Taiwan Semiconductor Manufacturing Co. (TSMC) has officially announced its 2nm class process node. It’s set to ship to customers in 2025. The company also revealed more details regarding its 3nm technology, which is due to begin production later this year.
TSMC held its North America Technology Symposium on June 16th. It talked about its advanced technologies, including updates on its various processes and packaging tech. It also outlined its future expansion plans. The highlight for PC enthusiasts was undoubtedly the reveal of its 2nm node—referred to as N2—which includes a shift away from well established FinFET technology to a nanosheet transistor architecture. We can expect to see this tech in our computers in the coming years.
TSMC’s nanosheet technology uses what are known as GAAFETs (gate-all-around field-effect transistors). The aim is to reduce quantum tunnelling effects and leakage, which is a major barrier to further FinFETs scaling. With GAAFETs, these effects are greatly reduced, and Moore’s Law might have some last gasps.
N2 delivers the gains you’d expect to see from a process shrink, including 10-15 per cent higher performance at the same power or a 25-30 per cent lower power consumption at the same frequency and transistor count when compared to TSMC's N3 node.
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It’s important to note that node naming schemes are becoming less and less relevant. The move to a smaller node implies smaller transistors and greater density, but TSMC’s N2 node won’t actually impress all that much when measured in those terms, delivering a relatively minor 1.1x density increase compared to the N3E node.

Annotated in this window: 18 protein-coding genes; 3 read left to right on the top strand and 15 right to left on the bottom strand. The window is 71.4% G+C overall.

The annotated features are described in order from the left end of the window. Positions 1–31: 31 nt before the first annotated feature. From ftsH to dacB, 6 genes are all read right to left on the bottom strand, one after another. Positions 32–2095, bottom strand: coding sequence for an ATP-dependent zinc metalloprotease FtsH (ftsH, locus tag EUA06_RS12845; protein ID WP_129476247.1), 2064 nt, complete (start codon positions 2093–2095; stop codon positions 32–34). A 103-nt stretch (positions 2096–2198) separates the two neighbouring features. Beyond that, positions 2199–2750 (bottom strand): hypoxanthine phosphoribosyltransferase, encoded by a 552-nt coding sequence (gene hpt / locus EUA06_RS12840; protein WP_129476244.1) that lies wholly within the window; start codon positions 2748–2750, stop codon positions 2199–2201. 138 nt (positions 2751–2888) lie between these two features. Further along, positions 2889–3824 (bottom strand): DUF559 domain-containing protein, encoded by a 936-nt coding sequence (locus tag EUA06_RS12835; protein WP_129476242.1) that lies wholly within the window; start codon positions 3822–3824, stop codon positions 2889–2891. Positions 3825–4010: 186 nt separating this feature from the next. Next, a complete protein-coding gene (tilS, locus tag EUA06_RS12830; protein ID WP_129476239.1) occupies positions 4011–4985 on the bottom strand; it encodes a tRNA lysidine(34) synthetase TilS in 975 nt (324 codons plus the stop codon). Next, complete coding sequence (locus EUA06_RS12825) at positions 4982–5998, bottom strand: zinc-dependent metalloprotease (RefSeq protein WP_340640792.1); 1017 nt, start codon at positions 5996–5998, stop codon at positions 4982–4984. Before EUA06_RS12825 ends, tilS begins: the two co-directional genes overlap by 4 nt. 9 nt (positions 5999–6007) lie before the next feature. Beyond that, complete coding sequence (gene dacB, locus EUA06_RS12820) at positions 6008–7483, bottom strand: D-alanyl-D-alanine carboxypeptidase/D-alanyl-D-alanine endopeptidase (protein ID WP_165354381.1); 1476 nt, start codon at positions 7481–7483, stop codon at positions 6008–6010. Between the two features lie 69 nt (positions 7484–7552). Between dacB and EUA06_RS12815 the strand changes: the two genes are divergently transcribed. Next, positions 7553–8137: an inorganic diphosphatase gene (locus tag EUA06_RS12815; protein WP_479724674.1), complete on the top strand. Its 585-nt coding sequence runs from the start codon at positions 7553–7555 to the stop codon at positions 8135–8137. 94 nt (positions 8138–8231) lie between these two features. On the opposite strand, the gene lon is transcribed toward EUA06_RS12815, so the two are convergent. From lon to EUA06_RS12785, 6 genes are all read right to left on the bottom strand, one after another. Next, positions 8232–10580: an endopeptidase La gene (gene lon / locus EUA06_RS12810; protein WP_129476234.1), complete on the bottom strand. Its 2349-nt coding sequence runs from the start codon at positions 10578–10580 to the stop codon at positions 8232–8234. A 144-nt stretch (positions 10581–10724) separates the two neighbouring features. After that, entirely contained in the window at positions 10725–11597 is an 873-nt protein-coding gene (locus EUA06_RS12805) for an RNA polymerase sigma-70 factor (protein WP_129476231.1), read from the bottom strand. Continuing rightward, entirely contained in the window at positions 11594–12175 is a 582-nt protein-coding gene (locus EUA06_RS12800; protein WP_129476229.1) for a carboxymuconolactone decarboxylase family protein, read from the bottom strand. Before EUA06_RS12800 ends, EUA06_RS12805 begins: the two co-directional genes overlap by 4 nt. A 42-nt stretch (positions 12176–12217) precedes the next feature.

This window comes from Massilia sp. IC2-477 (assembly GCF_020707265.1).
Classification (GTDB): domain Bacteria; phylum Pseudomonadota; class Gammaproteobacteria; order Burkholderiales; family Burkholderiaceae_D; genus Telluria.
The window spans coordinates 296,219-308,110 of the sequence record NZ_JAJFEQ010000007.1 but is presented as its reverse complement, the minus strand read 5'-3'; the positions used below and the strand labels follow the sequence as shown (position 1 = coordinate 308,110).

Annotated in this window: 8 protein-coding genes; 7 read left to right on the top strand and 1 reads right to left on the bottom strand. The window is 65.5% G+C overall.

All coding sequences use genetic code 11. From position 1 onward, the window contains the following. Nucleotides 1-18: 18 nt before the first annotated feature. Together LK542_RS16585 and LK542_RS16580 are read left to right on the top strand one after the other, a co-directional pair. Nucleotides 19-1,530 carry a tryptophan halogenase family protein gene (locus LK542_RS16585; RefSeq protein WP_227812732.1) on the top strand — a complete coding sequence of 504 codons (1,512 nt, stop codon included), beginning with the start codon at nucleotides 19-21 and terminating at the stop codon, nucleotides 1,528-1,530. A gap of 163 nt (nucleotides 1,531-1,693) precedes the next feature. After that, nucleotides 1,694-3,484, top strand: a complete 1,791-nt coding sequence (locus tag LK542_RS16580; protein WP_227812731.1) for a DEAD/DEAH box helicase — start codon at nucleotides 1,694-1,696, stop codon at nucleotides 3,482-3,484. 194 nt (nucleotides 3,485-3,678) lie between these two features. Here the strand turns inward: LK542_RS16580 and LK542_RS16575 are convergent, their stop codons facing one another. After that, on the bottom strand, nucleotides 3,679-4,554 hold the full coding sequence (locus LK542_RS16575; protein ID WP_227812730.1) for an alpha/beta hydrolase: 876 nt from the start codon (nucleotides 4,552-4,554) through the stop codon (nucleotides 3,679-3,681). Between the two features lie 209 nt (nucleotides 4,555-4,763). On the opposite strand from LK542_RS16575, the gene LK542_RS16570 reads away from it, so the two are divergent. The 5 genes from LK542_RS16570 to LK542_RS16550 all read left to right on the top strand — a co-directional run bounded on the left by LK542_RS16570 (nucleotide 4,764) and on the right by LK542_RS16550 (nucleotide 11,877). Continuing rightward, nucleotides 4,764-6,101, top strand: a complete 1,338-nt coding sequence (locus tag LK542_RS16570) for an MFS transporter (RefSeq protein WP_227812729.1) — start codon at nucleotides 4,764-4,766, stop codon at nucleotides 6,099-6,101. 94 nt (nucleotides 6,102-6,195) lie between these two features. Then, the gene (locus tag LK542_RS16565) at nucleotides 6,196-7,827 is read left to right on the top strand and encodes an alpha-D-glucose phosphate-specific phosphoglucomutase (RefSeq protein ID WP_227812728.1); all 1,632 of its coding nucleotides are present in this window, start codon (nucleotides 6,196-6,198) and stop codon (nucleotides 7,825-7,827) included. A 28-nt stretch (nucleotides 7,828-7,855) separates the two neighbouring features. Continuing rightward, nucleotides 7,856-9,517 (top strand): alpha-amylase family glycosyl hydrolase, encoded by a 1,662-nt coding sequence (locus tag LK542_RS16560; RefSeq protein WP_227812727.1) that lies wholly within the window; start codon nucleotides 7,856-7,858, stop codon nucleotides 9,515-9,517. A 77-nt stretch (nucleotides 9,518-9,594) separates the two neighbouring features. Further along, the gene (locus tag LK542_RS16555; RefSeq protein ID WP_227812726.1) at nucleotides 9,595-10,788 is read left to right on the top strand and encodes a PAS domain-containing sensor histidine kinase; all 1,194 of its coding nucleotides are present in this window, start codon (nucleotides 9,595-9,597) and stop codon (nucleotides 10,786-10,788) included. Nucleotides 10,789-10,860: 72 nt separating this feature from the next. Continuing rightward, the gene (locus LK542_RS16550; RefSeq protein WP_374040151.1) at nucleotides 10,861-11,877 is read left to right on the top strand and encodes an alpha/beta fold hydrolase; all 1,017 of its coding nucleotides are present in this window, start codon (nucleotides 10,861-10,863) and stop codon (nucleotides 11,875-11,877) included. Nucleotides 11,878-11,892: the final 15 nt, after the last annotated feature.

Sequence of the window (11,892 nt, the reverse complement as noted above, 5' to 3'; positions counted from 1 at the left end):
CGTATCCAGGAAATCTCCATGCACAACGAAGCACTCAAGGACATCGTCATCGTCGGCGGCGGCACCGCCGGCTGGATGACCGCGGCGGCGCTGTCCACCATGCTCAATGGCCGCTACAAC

While devices built with N2 products are still a few years away, N3 products are much closer. TSMC detailed five different N3 tiers. TSMC will start with its first generation N3 before tweaking the process with N3E (Enhanced), N3P (Performance Enhanced), N3S (Density Enhanced), and the Ultra-High Performance N3X. The first 3nm chips are set to be shipped to manufacturers at the end of this year.
That would mean N3 won’t be used in Apple’s upcoming iPhone 14, though in 2023, devices with M3 processors are likely. There’s some speculation that Intel may use N3 tiles in its 15th Gen Arrow Lake processors in 2024. AMD’s Zen 5 processors may use it too. As for graphics cards, given that Nvidia and AMD are stretching out their release schedules, RDNA 4 and RTX 50 series cards are certainly at least two years away from release.
It’s far too early to speculate about what devices may include N2 products. The companies with the big bank balances will surely be first in line. The usual suspects including Apple, Qualcomm, AMD and Nvidia will be sniffing around. A lot can change in four years though.